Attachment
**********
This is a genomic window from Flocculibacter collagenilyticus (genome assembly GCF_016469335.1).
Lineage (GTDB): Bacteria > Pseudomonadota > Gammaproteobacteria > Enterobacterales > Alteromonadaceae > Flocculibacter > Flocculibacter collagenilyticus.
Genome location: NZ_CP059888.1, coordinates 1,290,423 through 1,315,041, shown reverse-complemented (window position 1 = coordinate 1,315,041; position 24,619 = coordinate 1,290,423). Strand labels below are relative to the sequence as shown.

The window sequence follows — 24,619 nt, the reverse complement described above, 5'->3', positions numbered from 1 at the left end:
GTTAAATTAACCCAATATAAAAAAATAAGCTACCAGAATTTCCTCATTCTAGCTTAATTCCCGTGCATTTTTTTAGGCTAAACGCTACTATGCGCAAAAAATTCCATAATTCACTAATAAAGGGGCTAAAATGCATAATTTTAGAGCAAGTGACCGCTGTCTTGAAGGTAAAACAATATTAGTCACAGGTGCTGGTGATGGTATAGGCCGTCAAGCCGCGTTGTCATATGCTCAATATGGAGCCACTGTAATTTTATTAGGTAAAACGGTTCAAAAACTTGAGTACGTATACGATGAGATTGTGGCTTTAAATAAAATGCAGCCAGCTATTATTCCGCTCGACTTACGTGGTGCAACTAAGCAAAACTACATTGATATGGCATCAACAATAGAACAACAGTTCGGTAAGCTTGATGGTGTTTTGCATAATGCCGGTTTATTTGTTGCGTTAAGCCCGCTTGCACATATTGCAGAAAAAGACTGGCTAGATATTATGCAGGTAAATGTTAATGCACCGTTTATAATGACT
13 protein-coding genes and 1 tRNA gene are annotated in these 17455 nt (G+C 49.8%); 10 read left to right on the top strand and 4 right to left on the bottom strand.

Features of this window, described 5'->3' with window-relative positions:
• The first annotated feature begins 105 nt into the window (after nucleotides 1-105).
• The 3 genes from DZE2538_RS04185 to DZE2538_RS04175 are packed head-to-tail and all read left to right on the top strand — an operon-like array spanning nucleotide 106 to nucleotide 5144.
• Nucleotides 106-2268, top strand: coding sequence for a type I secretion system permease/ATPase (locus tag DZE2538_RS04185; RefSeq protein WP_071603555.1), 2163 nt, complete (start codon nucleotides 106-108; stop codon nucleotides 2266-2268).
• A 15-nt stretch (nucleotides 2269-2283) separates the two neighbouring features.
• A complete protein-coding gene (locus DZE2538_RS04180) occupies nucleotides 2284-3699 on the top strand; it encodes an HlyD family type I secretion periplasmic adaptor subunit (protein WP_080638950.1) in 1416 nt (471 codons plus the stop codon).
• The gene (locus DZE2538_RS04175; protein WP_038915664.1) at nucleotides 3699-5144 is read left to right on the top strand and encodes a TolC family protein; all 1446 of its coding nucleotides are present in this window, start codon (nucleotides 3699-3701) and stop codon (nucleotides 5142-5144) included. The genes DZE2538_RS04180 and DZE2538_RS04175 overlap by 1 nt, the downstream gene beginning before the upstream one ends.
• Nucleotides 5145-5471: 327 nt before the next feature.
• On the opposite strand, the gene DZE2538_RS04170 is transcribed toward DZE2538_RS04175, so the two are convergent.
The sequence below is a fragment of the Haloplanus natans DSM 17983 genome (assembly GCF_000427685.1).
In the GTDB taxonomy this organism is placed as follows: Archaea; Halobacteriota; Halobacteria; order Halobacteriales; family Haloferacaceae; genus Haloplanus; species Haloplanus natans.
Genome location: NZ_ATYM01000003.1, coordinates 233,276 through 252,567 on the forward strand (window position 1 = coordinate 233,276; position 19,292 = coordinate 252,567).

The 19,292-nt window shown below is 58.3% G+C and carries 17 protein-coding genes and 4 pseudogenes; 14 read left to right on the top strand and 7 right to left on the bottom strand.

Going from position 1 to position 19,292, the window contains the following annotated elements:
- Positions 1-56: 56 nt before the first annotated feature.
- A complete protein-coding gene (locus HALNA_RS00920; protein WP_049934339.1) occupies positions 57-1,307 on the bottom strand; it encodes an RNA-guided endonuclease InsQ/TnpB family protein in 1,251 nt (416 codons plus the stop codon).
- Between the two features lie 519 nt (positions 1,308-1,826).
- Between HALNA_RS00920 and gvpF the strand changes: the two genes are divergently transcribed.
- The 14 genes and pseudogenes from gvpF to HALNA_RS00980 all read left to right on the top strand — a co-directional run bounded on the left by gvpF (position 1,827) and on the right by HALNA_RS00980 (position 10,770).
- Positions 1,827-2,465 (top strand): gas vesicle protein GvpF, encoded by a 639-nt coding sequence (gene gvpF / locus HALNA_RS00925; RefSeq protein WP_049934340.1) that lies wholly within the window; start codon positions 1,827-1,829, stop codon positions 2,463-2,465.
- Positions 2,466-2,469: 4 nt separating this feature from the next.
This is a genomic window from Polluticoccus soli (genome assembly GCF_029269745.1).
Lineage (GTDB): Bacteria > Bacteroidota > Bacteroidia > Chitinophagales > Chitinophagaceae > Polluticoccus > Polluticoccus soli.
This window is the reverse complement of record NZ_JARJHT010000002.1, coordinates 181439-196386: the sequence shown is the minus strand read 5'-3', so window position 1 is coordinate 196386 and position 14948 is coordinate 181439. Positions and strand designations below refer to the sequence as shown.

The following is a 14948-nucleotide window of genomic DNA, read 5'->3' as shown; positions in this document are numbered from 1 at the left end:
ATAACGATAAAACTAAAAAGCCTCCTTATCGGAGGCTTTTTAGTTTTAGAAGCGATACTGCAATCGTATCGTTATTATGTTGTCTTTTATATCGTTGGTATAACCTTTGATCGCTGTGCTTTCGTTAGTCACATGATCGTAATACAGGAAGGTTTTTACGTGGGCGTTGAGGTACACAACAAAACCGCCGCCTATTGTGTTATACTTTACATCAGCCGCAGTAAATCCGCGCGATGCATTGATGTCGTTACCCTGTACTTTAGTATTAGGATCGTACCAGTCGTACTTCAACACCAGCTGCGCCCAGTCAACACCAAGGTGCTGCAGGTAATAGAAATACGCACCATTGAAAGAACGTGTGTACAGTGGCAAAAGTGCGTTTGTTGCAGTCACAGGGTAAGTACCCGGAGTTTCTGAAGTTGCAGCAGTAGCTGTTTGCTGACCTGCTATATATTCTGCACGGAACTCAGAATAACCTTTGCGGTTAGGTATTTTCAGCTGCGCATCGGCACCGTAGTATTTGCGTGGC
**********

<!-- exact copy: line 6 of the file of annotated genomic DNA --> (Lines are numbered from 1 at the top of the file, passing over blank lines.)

13 protein-coding genes and 1 tRNA gene are annotated in these 17455 nt (G+C 49.8%); 10 read left to right on the top strand and 4 right to left on the bottom strand.